6) I'm not a tree hugger or a greenie or whatever you wanna call 'em. I don't plan on ever eating granola or Tofurky and I like my twice-daily showers far too much to ever cut back. I'm just a normal person who appreciates living in a civilized world. I refuse to revert back to caveman status and let my "yellow mellow" -- I don't even understand the point in doing that now that we have perfectly working plumbing systems!

7) I don't really care so much about saving the world. I'm just one person. I'm single, I don't plan on ever having kids, and my main goal in life is to just make money and have fun. Plus, going green is for smelly, dread-locked, weed-eaters. The "Beef, It's What's For Dinner" catchphrase is my personal motto. I just want to be left alone to do my own thing.

8) I've thought about it, but haven't actually gotten around to making any lifestyle changes. I'm not opposed to it and I'm kind of glad that so many other people are doing it, but it's kind of low on my list of priorities. Maybe someday I'll get around to making greener changes in my life...I think I could get with the plan if I just set my mind to it.

9) The green movement is code for "being frugal" and I don't want anyone thinking that I can't afford to live a normal life. Green people save everything humanly possible just in case they can use it on a rainy day -- their bottles, cans, bread crusts, used zip top bags, bacon fat, holy socks, you name it -- and the last thing I need is my friends thinking that I'm like a granny. Every time I go to my green friends' houses, it looks like a flippin' craptastic flea market of junk vomited all over their personal space. They even save their pet's hair to donate to the forest animals! Seriously, that is screwed up.

10) I've never really taken the time to understand why my involvement in the green movement can make a difference. In all honesty, I just don't understand the basic concepts of global warming, carbon footprint, and so many others... I realize that this going green trend has been happening for a few years now, but I'm just a little embarassed because I wasn't paying attention in class, and now it's a little too late for me to catch up.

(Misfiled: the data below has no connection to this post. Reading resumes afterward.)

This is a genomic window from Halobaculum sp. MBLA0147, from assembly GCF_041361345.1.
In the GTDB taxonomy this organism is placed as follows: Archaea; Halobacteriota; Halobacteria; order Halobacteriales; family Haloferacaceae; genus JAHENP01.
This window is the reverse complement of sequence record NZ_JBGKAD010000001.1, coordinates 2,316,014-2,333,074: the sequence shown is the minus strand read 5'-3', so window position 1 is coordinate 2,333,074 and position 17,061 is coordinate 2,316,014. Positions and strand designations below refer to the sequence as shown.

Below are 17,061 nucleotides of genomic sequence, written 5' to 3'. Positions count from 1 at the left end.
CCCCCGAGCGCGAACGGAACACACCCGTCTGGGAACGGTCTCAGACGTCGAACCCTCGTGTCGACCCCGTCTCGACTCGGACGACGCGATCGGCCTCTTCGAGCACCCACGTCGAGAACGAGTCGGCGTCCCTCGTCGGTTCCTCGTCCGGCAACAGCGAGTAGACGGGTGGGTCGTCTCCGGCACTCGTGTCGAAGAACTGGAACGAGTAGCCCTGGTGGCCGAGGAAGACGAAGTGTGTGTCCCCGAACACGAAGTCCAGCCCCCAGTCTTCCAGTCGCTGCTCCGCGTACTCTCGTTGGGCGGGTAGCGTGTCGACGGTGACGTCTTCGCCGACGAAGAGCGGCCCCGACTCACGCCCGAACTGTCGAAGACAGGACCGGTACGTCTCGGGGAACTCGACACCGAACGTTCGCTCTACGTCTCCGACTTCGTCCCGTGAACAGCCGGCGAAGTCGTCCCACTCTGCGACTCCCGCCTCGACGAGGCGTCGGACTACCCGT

If you're wondering what I learned from this exercise, I think that it helped me to recognize that people are people...and they are far more complex than we often recognize. There are so many underlying shades of meaning that can be inferred from overt actions. We can observe people throwing recyclable objects away and think that they have little regard for the fate of our planet, and yet that would be unfair. In some cases, while it may be true, for the most part, I think that people are inherently good.

Education is probably the single most valuable asset that can help us to convert the concept of going green into a widespread household habit. Hey, bottled water certainly didn't catch on overnight...of course, that's an admittedly screwy example, but I'm sure you get my point. Would greenies and mainstreamers alike kindly help to flesh out this discussion? Surely there are a few motivations I've missed? As always, I am more than happy to hear your perspective...

Elizah Leigh | @elizahleigh
Elizah Leigh's master's degree in education combined with her passion for the written word and deep-seated interest in environmental issues has proven to be the ideal trifecta for her present status as a green journalist. Currently commissioned to write a reference book on vegetarianism, Elizah hopes to inspire people through her words. Follow Elizah on Facebook.

Photo credit:cc:flickr.com/photos/ted_abbott